Before I upload the first increment of System Design Heuristics, I'll wait a short while for feedback on this idea from my readers. If you'd like to tell me something about the plan, email me or write a comment on this blog.
Thanks for listening.
- Why I Was Stuck
- How to Buy System Design Heuristics
- About the Author
- What Is Design?
- Misconception: Only Designers Design
- Misconception: Design Is Higher Status
- Marking the Boundaries
- The Great Wall of China syndrome
- Meeting the Natives
- Building Cultural Bridges
- What Versus How
- Who Matters?
- When Does Design Happen?
- Why Do We Need Design?
- How Much?
Learning the Magic of Design
Luck and Magic in Design
- Three wishes
- Return to zero
- Luck and Magic in Design
How Design Begins
- What Must Not Change?
- A Solution Looking for a Problem
- Designing This Book
- Why Are We Doing This?
- A Zero-Level Example
- Random designs
The Rule of Three
- A bet I lost
- The Rule of Three
- The Rule of Three in problem definition
- The Rule of Three in software testing
- The Rule of Three in designing
Loosening Up Your Thinking
- Look for Analogies
- Move to Extremes
- Look Outside the Boundary
- Look for Alibis Versus Explanations
- The Emotional Component
- The Incongruence Insight
- Brown’s Brilliant Bequest
Designing with All Sides of the Brain
- A Sequence of Models of Programming
- The Cognitive Side
- Process versus Product
- The Emotional Side
- An Improved Model of Programming
- The Neglected Models
- Moral Models
- The Social Environment
Where Ideas Come From
- Theft Plus Error
- Design Wagers Checklist
KISS, or Keyp Itt Simpel Stoopid
- Why Must Designers Simplify?
- The Square Law of Computation
- People are different
- Satisfying expectations
The Cybercrud Cudgel
- A Word to designers
- Double design examples
- What’s necessary to succeed in double-design
- Putting Two Problems Together
- Jim’s Estimation Exercise
- Bonus Meta-questions:
- Some answers
- How Design Begins
Heuristics About Getting Information
- Heuristics About Asking Questions
- Some difficult questions
- The Guinness Book of Records exercise
- The perfect method of ranking
- Not all visualizing is visual
- Changing point of view
Bad Decision Making
- Control by eyebrow
- A lousy decision process
Designing to Intimidate
- The History and Psychology of Intimidation
- The IT Center as Intimidator
- They’ll Be Back
- Filling in forms
- Insolent error messages
- Big bad manuals
- Rude treatment
- Slow service
- What’s Our Business, Anyway?
- Who does your design intimidate?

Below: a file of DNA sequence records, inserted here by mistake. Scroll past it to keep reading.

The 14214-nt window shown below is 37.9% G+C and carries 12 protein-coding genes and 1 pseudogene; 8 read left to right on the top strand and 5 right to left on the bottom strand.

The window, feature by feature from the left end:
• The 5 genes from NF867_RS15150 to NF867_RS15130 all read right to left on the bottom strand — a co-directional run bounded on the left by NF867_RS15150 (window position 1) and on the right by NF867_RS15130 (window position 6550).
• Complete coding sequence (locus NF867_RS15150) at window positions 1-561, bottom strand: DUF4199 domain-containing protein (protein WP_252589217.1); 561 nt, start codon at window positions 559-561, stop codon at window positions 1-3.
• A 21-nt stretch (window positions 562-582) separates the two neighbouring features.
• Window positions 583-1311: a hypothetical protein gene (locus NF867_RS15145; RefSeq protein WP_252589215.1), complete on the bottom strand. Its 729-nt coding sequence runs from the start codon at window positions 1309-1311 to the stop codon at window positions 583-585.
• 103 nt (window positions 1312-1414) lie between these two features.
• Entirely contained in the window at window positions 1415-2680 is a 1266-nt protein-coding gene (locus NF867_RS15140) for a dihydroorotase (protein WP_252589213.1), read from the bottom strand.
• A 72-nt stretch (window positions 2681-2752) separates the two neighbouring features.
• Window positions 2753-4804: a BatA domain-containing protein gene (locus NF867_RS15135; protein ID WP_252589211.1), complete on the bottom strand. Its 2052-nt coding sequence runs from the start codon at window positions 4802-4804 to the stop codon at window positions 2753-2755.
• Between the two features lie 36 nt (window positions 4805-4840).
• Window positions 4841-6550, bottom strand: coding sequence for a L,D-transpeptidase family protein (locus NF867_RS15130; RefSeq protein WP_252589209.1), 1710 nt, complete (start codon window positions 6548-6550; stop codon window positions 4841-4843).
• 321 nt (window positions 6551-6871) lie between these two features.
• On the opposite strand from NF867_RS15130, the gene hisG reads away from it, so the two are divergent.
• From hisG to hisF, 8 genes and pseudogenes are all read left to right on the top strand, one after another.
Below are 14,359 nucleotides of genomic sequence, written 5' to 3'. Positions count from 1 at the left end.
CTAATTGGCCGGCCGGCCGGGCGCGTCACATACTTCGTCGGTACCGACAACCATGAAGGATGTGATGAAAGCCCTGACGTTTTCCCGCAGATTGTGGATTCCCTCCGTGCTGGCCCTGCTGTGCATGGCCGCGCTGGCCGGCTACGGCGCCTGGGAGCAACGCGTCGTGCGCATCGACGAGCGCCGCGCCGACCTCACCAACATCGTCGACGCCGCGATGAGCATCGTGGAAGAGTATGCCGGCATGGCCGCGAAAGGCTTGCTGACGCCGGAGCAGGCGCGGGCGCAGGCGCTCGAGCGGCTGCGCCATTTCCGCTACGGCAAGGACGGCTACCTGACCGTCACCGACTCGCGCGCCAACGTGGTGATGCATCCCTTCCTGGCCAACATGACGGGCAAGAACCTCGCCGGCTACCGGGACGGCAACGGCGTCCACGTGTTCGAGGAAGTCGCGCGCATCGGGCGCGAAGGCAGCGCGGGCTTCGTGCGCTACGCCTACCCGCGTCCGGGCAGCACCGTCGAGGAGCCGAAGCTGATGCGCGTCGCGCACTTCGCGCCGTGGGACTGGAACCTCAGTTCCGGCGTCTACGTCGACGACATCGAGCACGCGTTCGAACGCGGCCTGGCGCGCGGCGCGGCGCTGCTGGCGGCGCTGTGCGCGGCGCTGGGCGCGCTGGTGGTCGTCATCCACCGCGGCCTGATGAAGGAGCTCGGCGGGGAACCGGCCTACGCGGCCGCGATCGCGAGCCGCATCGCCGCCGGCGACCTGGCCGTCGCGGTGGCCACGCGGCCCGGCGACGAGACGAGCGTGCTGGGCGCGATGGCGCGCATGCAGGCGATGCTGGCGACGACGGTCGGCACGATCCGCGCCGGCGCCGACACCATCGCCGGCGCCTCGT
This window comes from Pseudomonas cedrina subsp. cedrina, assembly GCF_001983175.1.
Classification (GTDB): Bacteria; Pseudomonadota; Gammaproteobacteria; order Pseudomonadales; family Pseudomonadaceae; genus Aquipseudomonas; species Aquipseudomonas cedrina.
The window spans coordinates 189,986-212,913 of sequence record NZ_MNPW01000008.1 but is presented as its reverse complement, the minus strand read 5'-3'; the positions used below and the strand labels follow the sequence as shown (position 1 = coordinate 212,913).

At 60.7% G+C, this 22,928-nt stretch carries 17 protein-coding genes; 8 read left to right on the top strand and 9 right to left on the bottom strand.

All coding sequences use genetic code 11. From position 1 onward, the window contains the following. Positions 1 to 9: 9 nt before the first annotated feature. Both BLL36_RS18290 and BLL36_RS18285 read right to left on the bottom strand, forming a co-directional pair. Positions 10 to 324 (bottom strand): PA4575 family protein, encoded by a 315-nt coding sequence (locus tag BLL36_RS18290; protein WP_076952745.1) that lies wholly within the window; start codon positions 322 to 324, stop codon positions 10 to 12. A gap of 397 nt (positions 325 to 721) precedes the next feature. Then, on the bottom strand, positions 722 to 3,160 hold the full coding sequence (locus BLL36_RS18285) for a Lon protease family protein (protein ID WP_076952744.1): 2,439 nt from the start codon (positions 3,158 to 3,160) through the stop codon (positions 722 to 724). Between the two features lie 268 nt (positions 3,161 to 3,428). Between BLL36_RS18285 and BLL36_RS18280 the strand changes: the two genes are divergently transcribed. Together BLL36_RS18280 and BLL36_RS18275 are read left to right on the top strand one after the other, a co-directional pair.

Who uses the system?
- The anthropology exam
- The first ATM robbery
- The plumber on the stock exchange
- Changing point of view
- Tradeoffs change with time
- Features become errors
- The First Law of Software Engineering
Performance By Design
- The First Searching Axiom
- The Second Searching Axiom
- Divide and conquer
- Binary search
- The First Foundation of Effective Computing
- The Second Foundation of Effective Computing
- The Third Foundation of Effective Computing
In Praise of Efficiency
- Is enough enough?
- Worst-first optimization
- The First Rule of Optimization
- The Curse of Optimization
Now versus later
- What do we know about the future?
- Robust Designs
- What do we know about the past?
- Standard parts
- Dispersion of work
- Dispersion of demands
- Large numbers of users
- Hack Attract
- Growth produces bigness
- The Astronomical Test
- How much output?
- Failing to scale
- Long-life systems
- The JIGSAW analogy
Passing to the limit
- Light loads
- Designing the startup
- The Tragedy of the Commons
- The Public Address Law
- Problem avoidance through modularization
- Fully integrated?
- Poor modularization
- Interface treaties
- Management support for design
- The Axiom of Experience
- Fisher’s Fundamental Theorem of Natural Selection
Designs change their assumptions
- A FORTRAN story
- Implementation challenges assumptions
- The Highway Law
- A Design So Bad It’s Good (for a Laugh)
- Every designer’s ideas must be tested
- Example: Out-of-date documents
- How Important Are Design Reviews?
- General rules about reviews
- Which design level is the better choice for reviews?
- What about reviewing logical vs. physical design?
- Isn’t correct or incorrect a matter of opinion with designs?
- Is it possible, then, to develop checklists for design reviews?
- The BCS Preliminary Design Document Review Checklist
Heuristics for designer behavior
- Congruence with tools
- Be as direct as possible
- Know why
- Say why
- Be wary of your tools
- Stay congruent with what’s important
- Who defines goodness?
- Political vs. technical solutions
- Know about people
- Care about people
- Designs or excuses?
- Blaming the victim
- A drastic design approach
- A reasonable design approach
- Use people as a valuable resource
- Ford’s Fundamental Feedback Formula
- Average or extreme?
- What constitutes design success?
- Leading the people
- Delegating tasks
Also By Gerald M. Weinberg